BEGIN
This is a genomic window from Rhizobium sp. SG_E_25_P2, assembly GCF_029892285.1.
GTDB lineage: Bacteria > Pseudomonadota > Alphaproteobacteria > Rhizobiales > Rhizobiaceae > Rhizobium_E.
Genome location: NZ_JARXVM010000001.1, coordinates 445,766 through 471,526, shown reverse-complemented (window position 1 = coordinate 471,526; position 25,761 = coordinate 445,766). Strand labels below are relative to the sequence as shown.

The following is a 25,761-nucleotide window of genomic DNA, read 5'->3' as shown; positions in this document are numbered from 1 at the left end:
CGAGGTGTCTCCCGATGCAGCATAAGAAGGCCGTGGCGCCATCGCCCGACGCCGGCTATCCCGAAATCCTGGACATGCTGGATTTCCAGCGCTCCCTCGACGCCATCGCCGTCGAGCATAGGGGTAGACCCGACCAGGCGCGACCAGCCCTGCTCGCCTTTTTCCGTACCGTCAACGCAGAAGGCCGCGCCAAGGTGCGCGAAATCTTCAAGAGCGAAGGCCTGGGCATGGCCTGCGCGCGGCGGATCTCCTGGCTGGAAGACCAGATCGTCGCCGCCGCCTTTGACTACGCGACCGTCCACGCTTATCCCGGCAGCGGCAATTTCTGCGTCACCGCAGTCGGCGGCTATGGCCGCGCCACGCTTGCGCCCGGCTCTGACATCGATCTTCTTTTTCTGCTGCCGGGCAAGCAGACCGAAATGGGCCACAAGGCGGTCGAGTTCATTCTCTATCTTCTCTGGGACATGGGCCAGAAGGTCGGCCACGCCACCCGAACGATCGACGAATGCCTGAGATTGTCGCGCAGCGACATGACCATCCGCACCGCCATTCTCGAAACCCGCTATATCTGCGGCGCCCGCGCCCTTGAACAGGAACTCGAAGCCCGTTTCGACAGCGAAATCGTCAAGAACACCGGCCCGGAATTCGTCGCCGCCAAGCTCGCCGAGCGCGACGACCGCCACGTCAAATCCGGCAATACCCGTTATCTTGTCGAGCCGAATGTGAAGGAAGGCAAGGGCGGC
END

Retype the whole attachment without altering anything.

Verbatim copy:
This is a genomic window from Rhizobium sp. SG_E_25_P2, assembly GCF_029892285.1.
GTDB lineage: Bacteria > Pseudomonadota > Alphaproteobacteria > Rhizobiales > Rhizobiaceae > Rhizobium_E.
Genome location: NZ_JARXVM010000001.1, coordinates 445,766 through 471,526, shown reverse-complemented (window position 1 = coordinate 471,526; position 25,761 = coordinate 445,766). Strand labels below are relative to the sequence as shown.

The following is a 25,761-nucleotide window of genomic DNA, read 5'->3' as shown; positions in this document are numbered from 1 at the left end:
CGAGGTGTCTCCCGATGCAGCATAAGAAGGCCGTGGCGCCATCGCCCGACGCCGGCTATCCCGAAATCCTGGACATGCTGGATTTCCAGCGCTCCCTCGACGCCATCGCCGTCGAGCATAGGGGTAGACCCGACCAGGCGCGACCAGCCCTGCTCGCCTTTTTCCGTACCGTCAACGCAGAAGGCCGCGCCAAGGTGCGCGAAATCTTCAAGAGCGAAGGCCTGGGCATGGCCTGCGCGCGGCGGATCTCCTGGCTGGAAGACCAGATCGTCGCCGCCGCCTTTGACTACGCGACCGTCCACGCTTATCCCGGCAGCGGCAATTTCTGCGTCACCGCAGTCGGCGGCTATGGCCGCGCCACGCTTGCGCCCGGCTCTGACATCGATCTTCTTTTTCTGCTGCCGGGCAAGCAGACCGAAATGGGCCACAAGGCGGTCGAGTTCATTCTCTATCTTCTCTGGGACATGGGCCAGAAGGTCGGCCACGCCACCCGAACGATCGACGAATGCCTGAGATTGTCGCGCAGCGACATGACCATCCGCACCGCCATTCTCGAAACCCGCTATATCTGCGGCGCCCGCGCCCTTGAACAGGAACTCGAAGCCCGTTTCGACAGCGAAATCGTCAAGAACACCGGCCCGGAATTCGTCGCCGCCAAGCTCGCCGAGCGCGACGACCGCCACGTCAAATCCGGCAATACCCGTTATCTTGTCGAGCCGAATGTGAAGGAAGGCAAGGGCGGC